For most tax accountants the magic of the tax code will happen in Subtitle A: Income Tax, Chapter 1: Normal Taxes and Surtaxes. As you glance through these subchapters you might already be familiar with their names.
For example, Subchapter K contains the tax laws governing partnerships. You might also be familiar with Subchapter S which contains the tax laws governing S-Corporations. As you browse through these subchapters you’ll clearly see that the IRC is organized in such a way that information can be easily found.
Now what about these code sections that these smart accountants keep referencing? What is section 1031? Why do people keep talking about section 199a or 163j? The codes they speak of are hidden in these subchapters and are in order so you can easily locate a code section.
for example, sections 701 to 771 contain all the tax laws relating to partnerships. So when you hear someone make reference to section 754 you know it has something to do with partnership taxation.
Once you understand the IRC is just like a menu you’ll realize how easy it is to navigate. When you go to a restaurant and you want to order dessert what page is it usually on? If you want to order breakfast at a diner you can probably guess where it’s located.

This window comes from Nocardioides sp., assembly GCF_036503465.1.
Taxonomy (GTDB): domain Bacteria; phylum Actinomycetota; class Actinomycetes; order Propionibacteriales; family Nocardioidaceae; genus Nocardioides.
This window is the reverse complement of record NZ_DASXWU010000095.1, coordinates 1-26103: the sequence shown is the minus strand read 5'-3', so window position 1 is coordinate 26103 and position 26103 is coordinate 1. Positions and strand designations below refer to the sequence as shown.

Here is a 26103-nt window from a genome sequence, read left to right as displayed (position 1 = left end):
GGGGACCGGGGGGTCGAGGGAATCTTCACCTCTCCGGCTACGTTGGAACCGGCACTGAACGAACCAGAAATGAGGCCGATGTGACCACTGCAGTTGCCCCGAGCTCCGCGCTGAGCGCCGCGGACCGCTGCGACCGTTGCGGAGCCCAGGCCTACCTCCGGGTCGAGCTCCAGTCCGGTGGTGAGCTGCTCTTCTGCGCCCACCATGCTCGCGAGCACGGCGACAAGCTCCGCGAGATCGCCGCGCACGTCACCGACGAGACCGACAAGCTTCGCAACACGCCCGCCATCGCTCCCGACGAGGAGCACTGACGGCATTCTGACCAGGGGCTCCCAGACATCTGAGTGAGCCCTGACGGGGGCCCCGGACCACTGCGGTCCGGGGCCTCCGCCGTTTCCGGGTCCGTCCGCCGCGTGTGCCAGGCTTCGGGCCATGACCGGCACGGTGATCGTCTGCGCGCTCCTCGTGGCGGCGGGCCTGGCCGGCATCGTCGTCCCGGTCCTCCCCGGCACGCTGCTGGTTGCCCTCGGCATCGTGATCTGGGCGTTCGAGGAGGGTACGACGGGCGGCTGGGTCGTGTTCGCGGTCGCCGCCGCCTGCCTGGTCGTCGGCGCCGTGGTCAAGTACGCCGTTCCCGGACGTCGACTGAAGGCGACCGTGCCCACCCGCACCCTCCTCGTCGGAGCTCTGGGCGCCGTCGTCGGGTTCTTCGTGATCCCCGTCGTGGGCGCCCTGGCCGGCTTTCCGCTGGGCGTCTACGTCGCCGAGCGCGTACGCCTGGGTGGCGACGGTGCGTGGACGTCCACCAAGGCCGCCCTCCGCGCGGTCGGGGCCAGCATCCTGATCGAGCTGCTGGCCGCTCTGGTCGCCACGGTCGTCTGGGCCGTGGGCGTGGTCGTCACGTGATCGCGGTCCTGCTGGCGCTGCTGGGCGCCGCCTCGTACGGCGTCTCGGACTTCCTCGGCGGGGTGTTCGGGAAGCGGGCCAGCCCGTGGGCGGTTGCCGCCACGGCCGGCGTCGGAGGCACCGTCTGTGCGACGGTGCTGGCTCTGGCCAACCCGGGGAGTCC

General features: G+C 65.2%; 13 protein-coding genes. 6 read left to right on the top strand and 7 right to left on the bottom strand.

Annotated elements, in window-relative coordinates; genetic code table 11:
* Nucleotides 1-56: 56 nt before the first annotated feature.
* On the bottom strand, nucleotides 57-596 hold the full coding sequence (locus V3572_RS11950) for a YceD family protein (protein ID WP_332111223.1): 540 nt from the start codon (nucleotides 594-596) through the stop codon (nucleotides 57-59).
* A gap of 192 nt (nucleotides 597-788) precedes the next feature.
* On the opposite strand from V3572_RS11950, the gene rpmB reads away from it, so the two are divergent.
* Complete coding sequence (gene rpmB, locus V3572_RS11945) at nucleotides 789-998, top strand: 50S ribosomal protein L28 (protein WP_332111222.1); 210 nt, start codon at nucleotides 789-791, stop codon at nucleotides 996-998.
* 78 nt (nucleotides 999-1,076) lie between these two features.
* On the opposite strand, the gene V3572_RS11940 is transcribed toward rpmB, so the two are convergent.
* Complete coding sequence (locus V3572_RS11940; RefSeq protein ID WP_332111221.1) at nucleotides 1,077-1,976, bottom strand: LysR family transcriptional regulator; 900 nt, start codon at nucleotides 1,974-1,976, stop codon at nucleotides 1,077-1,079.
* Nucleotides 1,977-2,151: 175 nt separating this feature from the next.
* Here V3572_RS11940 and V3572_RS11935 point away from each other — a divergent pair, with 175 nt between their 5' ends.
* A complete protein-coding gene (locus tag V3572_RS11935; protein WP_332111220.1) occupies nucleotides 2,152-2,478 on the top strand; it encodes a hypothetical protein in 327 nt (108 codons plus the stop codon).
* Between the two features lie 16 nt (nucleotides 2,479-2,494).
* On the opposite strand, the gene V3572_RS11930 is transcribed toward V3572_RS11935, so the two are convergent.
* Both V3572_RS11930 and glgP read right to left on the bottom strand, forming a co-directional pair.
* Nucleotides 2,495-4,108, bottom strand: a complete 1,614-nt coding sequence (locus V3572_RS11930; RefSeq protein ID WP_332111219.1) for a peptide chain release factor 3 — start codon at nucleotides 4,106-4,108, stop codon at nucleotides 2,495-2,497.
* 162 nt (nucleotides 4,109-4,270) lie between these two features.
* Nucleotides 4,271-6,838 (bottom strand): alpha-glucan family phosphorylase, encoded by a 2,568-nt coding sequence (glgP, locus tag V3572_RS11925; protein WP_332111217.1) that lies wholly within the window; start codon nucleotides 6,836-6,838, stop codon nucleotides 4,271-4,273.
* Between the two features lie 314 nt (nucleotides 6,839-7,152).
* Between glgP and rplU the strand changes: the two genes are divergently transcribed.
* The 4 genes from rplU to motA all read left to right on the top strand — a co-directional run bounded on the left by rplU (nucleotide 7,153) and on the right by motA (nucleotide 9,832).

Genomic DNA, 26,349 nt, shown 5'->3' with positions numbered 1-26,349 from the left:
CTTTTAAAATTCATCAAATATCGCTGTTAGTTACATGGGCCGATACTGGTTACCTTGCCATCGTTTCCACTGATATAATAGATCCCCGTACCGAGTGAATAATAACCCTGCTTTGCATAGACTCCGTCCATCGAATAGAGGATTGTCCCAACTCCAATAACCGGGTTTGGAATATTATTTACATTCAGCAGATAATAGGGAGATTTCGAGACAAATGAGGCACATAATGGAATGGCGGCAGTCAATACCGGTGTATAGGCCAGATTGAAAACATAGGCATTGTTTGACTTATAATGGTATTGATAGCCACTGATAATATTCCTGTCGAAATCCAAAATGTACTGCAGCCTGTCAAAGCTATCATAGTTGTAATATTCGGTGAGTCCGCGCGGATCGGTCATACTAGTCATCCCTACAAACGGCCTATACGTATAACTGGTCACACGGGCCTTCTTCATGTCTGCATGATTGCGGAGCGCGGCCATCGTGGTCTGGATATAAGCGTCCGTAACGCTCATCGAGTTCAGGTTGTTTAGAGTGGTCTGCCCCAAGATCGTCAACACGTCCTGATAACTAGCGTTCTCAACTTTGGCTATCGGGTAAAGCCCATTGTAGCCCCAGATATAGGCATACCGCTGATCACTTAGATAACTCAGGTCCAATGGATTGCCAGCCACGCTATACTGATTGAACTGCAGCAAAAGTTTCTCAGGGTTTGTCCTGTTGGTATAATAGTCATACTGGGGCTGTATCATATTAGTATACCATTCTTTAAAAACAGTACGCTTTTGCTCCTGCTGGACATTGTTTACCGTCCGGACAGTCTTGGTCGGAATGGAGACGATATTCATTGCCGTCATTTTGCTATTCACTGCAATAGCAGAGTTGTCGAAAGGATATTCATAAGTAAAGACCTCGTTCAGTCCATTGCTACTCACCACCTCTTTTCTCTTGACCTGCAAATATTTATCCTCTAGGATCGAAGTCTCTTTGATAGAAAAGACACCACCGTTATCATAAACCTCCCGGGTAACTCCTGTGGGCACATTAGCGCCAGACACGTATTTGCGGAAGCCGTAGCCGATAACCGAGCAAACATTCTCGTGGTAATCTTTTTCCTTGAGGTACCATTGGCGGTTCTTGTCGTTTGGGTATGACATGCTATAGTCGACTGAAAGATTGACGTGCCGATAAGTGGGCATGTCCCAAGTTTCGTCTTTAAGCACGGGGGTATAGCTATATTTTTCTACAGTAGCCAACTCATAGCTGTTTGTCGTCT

For the IRC you’ll see the various menu options and you can select which is best to answer your tax question.
Here’s an example, let’s say you have a tax question about charitable deductions. Simply dive into Subchapter B: Computation of Taxable Income, Part VI: Itemized Deductions for Individuals and Corporations, Section 170: Charitable, etc. Contributions and Gifts.
Understanding the Language of the Code
If you want to sound like a smart tax accountant you’re going to have to learn how to read code. Just like computer code, the Internal Revenue Code has its own language. The code will use specific words when you should add, subtract, multiply or divide.
Addition “The Sum of  Plus ”: Whenever the code requires you to add two or more numbers it will use the phrase, “the sum of  plus ”. This should not be mistaken with the use of the word “and.” The code will reference “and” only when both parts of a specific test need to be met.
Subtraction “The Excess of  Over ”: Whenever you see the phrase “the excess of” you know it’s time to subtract.
Multiplication “Multiply By”: This one is simple enough to understand.